Most of us expect to become a little achy and creaky as we get older. It's because the cushion that protects our joints wears down over the years, a condition called osteoarthritis. But some people develop a form of arthritis at an earlier age, not because their joints are wearing away, but because their body is attacking and damaging their own joints. Let's talk about rheumatoid arthritis, or RA. The immune system normally keeps the body safe against bacteria, viruses, and other harmful invaders. But sometimes this system goes a little haywire, and the body mistakenly attacks its own tissues. That's known as an autoimmune disease. In the case of rheumatoid arthritis, the immune system attacks and damages your own joints. Like other forms of arthritis, rheumatoid arthritis makes the joints painful and stiff. If you have RA, you may notice that your joints feel stiffer in the morning, making it hard to get out of bed. Over time, you'll have trouble moving the affected joints, which can become deformed and bent out of shape. So, how do doctors diagnose rheumatoid arthritis? Well, there isn't one test that can tell for sure that you have RA. However, there are a couple of lab tests that can point your doctor to the diagnosis. You may also have an ultrasound, MRI, or x-rays so your doctor can see what's going on inside the affected joints. If you do have RA, many drugs can treat it. However, each of these drugs can have some side effects, and some of them are serious. You'll have to decide with your doctor which drug to take by weighing the benefits against the risks. If you're like most people with RA, you'll start by taking medicines called disease modifying antirheumatic drugs, or DMARDs for short. These include methotrexate. Often antimalarial drugs are given along with DMARDs. Anti-inflammatory medicines such as ibuprofen, naproxen, and celecoxib can help bring down the swelling in your joints. So can steroid drugs. If these medicines don't work, your doctor may suggest trying a biologic medicine, which targets the overactive immune response that's damaging your joints. Biologics are usually injected under the skin or into a vein. Severely deformed joints may need to be treated with surgery to remove the joint lining or even totally replace the damaged joint. Whatever treatment you use, also remember to exercise your joints on your own, or by going to a physical therapist. The right exercise can help keep your muscles strong and improve your joint mobility. When you have RA, don't try to overdo it. Think about your achy joints before doing any activity, so you don't overstress them. Also follow your doctor's treatment advice carefully. If you let this disease go, you could end up with permanent joint damage that can't be reversed. By treating RA early, you can get your joints, and the rest of you, moving more smoothly again.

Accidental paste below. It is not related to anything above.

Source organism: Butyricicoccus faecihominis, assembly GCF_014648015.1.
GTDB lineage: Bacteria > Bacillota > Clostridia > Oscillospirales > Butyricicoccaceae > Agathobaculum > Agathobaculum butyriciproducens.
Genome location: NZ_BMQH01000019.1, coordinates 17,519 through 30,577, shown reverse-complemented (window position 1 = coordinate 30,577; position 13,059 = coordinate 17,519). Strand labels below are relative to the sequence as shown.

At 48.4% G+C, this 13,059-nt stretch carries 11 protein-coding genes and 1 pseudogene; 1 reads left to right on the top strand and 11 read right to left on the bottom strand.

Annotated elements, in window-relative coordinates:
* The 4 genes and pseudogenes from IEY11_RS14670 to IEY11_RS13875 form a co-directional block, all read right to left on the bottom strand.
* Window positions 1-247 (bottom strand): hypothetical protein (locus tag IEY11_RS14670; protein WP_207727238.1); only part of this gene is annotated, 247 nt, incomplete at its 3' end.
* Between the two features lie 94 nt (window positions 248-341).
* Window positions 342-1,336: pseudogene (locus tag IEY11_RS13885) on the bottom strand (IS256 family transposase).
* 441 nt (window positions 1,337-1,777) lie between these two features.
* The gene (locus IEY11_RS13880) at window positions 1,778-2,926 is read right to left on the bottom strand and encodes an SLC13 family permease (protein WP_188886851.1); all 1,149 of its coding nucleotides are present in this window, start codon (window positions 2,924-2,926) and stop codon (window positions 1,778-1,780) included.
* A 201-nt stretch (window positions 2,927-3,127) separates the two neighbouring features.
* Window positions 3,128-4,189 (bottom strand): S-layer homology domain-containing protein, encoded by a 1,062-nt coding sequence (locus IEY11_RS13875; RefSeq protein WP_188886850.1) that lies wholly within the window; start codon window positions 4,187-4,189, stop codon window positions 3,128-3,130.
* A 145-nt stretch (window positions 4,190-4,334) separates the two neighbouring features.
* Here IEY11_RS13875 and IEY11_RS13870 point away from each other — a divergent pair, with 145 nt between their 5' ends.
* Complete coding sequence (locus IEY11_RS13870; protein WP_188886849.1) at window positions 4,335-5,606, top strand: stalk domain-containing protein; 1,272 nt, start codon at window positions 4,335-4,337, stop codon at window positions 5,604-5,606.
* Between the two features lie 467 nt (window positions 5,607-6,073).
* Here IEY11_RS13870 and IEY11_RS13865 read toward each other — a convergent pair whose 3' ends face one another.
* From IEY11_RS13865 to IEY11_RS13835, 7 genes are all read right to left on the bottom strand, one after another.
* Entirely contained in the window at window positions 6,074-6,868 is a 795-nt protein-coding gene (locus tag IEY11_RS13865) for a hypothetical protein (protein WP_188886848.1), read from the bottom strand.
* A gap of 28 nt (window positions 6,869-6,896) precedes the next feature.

Some people may benefit from taking part in an arthritis support group.